Global supply chains


Everyone knows about the supply chain problems. If you don’t, then go back to your Tik Tok or Instagram or You Tube. Just today, it was announced that the Ports of Los Angeles and Long Beach are going to work 24 hours a day. I thought that the reason they were giving for the backlog of ships was that there was a worker shortage and they couldn’t get enough people to unload. If there was a worker shortage then who is going to handle the job 24 hours a day? So, it leads to question what the truth is, or was.

So, today there are some 50 container ships off-shore in Long Beach. According to NBC, it takes about two days to unload one ship. Do the math. Another three and a half months with more coming daily.

Why did anyone allow this to happen. There were ways to avert this problem. The simplest would have been to open it up to 24 hours a day a long, long time ago. But, they didn’t have enough workers? Then they should have activated the military. The National Guard is qualified to do just about everything a longshoreman can do. The Navy is trained in dealing with, wait for it, ships. The Army has healthy, able-bodied troops that could have assisted in any other way.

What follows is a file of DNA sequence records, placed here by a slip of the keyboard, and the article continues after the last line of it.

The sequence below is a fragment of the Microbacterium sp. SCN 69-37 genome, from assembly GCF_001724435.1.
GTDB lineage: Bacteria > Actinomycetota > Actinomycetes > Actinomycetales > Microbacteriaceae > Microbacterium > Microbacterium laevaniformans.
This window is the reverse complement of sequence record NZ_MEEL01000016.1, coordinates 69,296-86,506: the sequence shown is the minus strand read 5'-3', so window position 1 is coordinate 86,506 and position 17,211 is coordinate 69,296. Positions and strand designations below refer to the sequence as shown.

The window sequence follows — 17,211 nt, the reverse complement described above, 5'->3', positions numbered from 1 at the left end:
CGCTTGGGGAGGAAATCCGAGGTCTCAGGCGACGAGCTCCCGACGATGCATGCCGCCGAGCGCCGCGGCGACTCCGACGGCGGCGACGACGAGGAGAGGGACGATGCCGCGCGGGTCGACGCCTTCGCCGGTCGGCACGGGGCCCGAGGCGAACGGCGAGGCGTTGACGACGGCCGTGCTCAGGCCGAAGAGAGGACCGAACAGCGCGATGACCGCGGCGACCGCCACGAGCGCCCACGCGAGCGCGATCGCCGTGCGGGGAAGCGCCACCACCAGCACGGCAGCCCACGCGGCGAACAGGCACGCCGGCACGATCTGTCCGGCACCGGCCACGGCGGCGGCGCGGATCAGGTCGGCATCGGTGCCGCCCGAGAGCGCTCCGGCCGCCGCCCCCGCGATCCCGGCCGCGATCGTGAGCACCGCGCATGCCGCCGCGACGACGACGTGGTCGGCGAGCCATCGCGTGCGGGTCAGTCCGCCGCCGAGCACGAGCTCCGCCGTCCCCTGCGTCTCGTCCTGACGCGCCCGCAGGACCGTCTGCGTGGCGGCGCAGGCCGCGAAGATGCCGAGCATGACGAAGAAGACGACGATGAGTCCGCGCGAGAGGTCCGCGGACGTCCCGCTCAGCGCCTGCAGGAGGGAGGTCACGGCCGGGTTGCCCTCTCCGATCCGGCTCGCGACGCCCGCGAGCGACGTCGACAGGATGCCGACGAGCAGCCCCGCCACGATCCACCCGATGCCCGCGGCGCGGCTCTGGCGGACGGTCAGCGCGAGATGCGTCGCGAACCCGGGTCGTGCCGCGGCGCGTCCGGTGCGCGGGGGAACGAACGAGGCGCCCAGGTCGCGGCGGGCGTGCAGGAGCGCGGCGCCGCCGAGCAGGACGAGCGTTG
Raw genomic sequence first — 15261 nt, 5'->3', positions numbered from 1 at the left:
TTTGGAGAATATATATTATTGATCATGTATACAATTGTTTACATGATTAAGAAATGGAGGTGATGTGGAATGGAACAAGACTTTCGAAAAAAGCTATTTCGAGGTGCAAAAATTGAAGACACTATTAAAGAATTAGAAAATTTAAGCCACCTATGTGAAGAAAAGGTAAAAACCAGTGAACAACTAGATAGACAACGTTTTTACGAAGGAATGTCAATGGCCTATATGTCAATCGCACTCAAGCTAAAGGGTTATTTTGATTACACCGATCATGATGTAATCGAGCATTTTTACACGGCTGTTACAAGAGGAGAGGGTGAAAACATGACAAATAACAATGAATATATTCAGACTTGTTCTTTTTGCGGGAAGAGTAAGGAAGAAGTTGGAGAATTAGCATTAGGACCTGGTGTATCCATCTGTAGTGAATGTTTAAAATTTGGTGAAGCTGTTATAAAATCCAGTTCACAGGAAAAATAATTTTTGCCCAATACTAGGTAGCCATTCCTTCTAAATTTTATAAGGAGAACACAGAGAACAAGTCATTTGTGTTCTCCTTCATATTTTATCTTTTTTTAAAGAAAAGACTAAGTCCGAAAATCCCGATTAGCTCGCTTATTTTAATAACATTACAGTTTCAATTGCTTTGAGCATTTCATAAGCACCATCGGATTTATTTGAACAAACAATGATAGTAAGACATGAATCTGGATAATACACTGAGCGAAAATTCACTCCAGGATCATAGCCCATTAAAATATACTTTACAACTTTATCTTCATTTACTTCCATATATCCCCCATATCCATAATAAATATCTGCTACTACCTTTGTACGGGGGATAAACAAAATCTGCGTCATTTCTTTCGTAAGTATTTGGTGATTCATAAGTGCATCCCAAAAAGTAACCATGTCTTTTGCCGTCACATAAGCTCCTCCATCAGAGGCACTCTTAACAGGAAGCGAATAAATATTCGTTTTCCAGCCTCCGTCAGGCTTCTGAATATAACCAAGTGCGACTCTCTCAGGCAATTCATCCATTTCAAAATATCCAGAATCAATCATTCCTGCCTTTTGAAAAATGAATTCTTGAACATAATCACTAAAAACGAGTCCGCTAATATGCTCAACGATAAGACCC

Problem 2, truck drivers. Again, the military was there. There are how many military installations in that area? The truck drivers would have no problem if another couple of hundred drivers showed up.

Somebody dropped the ball here. Quite a few balls were dropped. I first heard about this problem back in early summer when there were only 30 ships off-shore.

I am reminded of the gas “shortages” back in the 1970s. We had to shut our gas station down when we reached our daily allocation. At the same time, 60 Minutes was doing a story about the dozens of tankers off-shore that were unable to unload their crude oil. Its too bad that the generation of 60 Minutes from the 70s doesn’t exist today. I can’t help but wonder if there are people behind the scenes that are orchestrating this backlog of ships.

At least we still make toilet paper in the U.S. For now!

Thomas Grant



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